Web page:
Parliament & The Globe

AIFS scheduled, as part of the "British Life and Culture" course which all consortium student take, trips to both Parliament and the reconstructed Globe Theatre.  Due to scheduling problems, we did both in the same day. A great day it was. One highlight was standing in the exact spot, with my hands on the same box, as Tony Blair during Prime Minister's Questions (however, we weren't allowed to sit down in either of the Houses).

Big Ben

The famous Tower clock, taken from the base. This is where we met before out tour through Parliament.


I liked the way the sun was shining on part of the building, while the rest was still in shadow. I have several picture of the exterior, as we were not allowed to take pictures, for the most part, inside.

Oliver Cromwell

Just living here has meant learning a great deal more about English history than I ever knew before. There is a great emphasis on history, possibly because they have so much of it! Cromwell, of course, was the Lord Protector for that short period of time when there was no monarch in England.

Great Westminster Hall

This is the oldest part of Parliament, and was the original House of Commons (in this building). William Wallace was tried and condemed on these steps. It is believed that Henry VIII played 'court tennis' in this room, and our guide said that tennis balls that may have been his were found in the eaves when the roof was being examined several years ago.

Thomas More

There are several plaques set in the floor where kings and queens have lain 'in state,' the most recent being the Queen Mum last year. I decided this picture best reflected Core values :)

The Saxon Kings

These statues appear on both sides of the Great Westminster Hall, near the roof. Our guide said that no one is sure of their names.

A Royal Carriage

Standing in the Hall is a royal carriage. In front of the carriage, the visiting professors from the University of Wyoming (teaching, left to right, Drama and Dance). They have two young sons who, like my own daughters, in school this day.

Leaving Parliament

This is the view as you exit the building. There is some distortion, as I was using a wide angle lens to get the shot. Note that it's nearly 12:00 noon; I got to hear Big Ben strike 12!

Civil Protest

Across the street from Parliament, these banners appeared, mostly protesting England possible involvemnt in George W.'s little engagement in Iraq. Note the statue of Churchill on the far right of the picture. In my experience so far, Churchill probably has the second highest number of memorials and statues, after Nelson.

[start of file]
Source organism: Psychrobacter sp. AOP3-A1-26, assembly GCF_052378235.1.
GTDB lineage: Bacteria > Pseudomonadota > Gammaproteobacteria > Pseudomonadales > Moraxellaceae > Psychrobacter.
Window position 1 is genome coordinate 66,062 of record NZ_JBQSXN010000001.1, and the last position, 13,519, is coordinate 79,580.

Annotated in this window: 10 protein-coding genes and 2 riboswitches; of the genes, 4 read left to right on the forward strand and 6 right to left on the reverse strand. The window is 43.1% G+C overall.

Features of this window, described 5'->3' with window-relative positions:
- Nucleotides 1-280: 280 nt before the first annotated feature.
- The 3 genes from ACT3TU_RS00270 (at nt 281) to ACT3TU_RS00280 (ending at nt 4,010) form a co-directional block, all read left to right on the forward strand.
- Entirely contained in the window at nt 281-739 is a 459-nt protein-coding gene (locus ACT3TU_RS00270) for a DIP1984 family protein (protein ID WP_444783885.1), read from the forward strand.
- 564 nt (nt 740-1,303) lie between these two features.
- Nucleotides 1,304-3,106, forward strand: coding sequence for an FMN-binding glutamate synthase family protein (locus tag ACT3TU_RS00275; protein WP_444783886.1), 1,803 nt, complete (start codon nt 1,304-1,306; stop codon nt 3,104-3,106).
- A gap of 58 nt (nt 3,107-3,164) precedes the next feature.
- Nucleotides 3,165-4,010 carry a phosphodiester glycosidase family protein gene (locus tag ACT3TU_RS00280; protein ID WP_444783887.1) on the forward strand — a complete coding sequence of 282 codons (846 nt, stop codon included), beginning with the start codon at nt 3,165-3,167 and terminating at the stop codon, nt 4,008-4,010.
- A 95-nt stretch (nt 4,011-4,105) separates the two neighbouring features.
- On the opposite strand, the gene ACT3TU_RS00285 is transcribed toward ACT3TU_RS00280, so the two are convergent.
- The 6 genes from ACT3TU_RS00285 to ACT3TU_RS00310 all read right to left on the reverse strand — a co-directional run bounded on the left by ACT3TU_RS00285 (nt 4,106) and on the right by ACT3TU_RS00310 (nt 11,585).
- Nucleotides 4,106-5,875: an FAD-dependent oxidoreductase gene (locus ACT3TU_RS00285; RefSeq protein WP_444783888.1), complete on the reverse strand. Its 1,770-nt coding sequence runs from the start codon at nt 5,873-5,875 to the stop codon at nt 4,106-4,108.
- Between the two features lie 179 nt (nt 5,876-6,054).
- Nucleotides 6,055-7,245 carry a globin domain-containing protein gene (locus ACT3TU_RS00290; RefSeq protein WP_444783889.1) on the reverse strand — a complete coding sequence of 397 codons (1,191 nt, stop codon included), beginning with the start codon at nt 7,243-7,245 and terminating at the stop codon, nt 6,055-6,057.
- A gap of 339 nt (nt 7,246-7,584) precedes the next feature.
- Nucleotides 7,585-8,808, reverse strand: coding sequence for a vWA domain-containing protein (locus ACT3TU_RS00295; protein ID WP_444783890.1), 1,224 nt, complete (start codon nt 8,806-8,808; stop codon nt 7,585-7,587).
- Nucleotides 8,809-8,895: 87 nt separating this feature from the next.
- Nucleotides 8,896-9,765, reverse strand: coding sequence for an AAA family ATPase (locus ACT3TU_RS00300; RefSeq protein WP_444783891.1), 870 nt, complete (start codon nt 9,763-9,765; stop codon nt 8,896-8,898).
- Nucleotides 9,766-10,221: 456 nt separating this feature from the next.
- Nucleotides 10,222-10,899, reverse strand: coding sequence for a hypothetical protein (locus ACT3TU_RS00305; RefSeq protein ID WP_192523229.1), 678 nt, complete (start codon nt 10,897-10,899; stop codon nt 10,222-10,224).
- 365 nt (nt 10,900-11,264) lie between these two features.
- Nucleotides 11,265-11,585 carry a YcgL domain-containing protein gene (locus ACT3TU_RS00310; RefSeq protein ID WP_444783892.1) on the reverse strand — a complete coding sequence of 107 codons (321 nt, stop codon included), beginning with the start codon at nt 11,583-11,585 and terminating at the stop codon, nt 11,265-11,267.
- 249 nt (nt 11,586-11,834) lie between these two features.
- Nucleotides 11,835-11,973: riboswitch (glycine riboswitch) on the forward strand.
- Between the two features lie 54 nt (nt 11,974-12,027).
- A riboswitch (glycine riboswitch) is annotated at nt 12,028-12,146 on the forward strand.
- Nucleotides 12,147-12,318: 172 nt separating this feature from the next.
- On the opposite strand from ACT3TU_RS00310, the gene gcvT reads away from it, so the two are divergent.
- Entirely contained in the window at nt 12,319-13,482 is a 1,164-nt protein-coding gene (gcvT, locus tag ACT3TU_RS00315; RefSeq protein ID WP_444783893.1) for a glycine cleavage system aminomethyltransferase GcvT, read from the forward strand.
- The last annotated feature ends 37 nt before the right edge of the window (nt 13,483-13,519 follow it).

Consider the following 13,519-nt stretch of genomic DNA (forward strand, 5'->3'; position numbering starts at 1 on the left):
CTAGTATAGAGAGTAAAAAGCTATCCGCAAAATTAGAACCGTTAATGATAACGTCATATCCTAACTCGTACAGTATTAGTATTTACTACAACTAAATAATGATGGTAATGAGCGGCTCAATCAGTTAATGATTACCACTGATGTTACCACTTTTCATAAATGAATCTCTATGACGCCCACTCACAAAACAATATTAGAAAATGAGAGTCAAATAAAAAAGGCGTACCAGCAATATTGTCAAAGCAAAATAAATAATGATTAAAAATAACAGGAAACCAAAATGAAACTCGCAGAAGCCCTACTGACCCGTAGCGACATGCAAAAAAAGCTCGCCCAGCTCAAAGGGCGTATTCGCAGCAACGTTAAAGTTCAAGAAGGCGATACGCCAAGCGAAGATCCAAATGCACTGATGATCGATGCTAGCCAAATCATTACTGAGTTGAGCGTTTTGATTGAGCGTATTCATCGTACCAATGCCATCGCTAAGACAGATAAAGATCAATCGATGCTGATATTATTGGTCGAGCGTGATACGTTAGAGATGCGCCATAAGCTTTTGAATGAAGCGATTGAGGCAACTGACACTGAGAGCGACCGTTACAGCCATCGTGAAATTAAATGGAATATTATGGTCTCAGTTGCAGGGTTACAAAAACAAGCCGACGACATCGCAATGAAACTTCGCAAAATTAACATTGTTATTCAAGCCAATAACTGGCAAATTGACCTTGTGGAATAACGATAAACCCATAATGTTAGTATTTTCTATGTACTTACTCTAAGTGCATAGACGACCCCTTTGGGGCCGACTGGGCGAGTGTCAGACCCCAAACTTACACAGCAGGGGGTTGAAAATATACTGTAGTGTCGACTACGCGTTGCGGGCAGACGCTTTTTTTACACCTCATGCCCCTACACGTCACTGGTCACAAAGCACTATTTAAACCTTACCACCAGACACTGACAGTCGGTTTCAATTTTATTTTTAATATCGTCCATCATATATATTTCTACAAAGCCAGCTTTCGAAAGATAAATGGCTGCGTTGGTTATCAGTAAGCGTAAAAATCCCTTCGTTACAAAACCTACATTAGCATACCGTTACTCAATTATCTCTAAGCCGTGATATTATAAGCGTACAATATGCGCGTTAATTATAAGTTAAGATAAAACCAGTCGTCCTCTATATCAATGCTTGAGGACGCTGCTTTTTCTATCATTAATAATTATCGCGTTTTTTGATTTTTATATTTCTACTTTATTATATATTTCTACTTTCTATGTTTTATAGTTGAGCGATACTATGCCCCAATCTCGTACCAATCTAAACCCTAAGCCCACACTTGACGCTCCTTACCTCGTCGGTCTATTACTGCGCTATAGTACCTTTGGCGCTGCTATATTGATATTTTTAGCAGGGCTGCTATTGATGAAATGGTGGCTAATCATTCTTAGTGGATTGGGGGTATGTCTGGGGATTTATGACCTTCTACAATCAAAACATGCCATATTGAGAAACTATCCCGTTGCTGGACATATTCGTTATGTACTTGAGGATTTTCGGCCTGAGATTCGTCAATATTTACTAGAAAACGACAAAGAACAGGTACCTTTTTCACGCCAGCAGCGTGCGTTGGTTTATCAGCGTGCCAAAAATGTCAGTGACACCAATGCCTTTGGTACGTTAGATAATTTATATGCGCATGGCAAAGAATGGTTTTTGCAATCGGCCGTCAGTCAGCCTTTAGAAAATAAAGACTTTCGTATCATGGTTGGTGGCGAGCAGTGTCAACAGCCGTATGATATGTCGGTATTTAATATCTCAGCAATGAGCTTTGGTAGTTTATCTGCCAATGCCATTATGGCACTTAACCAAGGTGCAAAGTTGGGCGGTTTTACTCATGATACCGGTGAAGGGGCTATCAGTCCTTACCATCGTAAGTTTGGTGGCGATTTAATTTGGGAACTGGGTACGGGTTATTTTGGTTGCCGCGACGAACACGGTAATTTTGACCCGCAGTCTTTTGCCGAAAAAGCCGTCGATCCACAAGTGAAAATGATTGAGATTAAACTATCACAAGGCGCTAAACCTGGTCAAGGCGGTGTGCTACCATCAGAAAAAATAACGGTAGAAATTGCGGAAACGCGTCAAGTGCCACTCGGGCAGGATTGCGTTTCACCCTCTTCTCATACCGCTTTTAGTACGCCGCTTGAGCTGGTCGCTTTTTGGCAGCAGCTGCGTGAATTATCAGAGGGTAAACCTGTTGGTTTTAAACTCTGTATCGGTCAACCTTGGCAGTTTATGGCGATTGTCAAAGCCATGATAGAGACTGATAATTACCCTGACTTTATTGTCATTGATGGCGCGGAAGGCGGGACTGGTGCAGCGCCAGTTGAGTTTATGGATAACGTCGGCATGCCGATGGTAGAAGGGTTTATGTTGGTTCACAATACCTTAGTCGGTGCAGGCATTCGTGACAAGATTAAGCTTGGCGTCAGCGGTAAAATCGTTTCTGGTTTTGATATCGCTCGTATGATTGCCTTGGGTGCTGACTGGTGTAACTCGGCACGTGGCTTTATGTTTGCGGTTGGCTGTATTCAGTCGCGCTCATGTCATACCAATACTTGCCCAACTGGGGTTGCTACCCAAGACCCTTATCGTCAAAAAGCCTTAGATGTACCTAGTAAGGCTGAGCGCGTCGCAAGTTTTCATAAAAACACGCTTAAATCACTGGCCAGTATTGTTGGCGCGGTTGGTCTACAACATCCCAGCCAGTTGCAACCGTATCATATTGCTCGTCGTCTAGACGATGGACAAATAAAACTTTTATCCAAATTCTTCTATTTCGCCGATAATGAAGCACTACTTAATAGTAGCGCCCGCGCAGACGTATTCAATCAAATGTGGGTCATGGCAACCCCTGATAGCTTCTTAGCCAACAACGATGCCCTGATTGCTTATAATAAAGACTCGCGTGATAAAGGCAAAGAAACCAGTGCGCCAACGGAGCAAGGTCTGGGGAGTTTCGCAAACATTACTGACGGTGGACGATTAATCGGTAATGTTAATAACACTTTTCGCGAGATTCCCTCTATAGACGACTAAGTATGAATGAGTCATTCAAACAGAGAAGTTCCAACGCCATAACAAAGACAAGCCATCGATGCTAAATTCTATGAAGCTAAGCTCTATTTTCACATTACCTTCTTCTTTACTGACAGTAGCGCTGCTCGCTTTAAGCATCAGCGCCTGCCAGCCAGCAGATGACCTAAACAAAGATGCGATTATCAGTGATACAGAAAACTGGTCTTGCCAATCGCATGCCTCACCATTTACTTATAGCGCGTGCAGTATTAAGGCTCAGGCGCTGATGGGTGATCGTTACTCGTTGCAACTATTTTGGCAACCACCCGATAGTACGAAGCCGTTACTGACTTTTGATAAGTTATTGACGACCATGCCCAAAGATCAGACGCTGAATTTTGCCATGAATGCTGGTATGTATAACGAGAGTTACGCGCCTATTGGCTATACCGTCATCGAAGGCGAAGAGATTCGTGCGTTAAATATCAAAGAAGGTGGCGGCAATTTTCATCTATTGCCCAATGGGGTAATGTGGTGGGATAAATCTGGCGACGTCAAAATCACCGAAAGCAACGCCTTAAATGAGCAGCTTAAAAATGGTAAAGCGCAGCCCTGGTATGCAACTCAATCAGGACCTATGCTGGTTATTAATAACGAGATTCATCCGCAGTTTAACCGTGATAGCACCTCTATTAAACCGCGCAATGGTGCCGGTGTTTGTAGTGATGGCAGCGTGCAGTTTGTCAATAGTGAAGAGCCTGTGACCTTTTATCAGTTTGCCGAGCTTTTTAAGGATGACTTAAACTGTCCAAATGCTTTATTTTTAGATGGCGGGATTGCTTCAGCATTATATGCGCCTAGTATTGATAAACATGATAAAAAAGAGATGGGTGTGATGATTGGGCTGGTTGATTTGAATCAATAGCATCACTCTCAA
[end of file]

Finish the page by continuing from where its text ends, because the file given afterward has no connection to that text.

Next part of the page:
The Anchor

This pub, although somewhat altered, is the same one that Shakespeare and his mates would visit between rehearsal and showtime. And it's not the oldest pub in London, either!

The Globe Theatre

The Globe was rebuilt, after a long period of time, by an American, Sam Wanamaker. Many building codes had to be reconsidered, and a few changes in the design made, to satify the fire marshal. The roof is thatch, for example, but does have a fire supression system that is not authentic (sprinklers).

The Mount at the Globe

Here are waiting for the Globe tour to start, with St. Paul's in the background, on the other side of the Thames. Britt, Andrew, Jackie, Jennifer, Loren, Mike... Hey, where's Julie?

The Globe Stage

The original stage, we learned, would have been used for every play without any additional scenery. The Globe holds quite a few more people than theatres today; around 3000 now, as many as 6000 in Shakespeare's day (no fire codes!)

On Stage at the Globe

Because our guide was also and actor and director at the Globe, we got to go on stage and backstage, something most do not get to do (none of the other three groups touring when we did got to go on stage!). And there's Julie, with some of her friends from the other consortium schools.

The View of the Audience from the Globe Stage

The is how the audience looks to the actors. They are much closer than in modern stages, on average. In fact, the back balcony seats are less than 60 feet from the front of the stage! Plays were always performed in natural daylight as well (the roof is only over the seats), which means you can see the audience at all times.Our guide, actor/director Nick Huchinson is in brown in the center.

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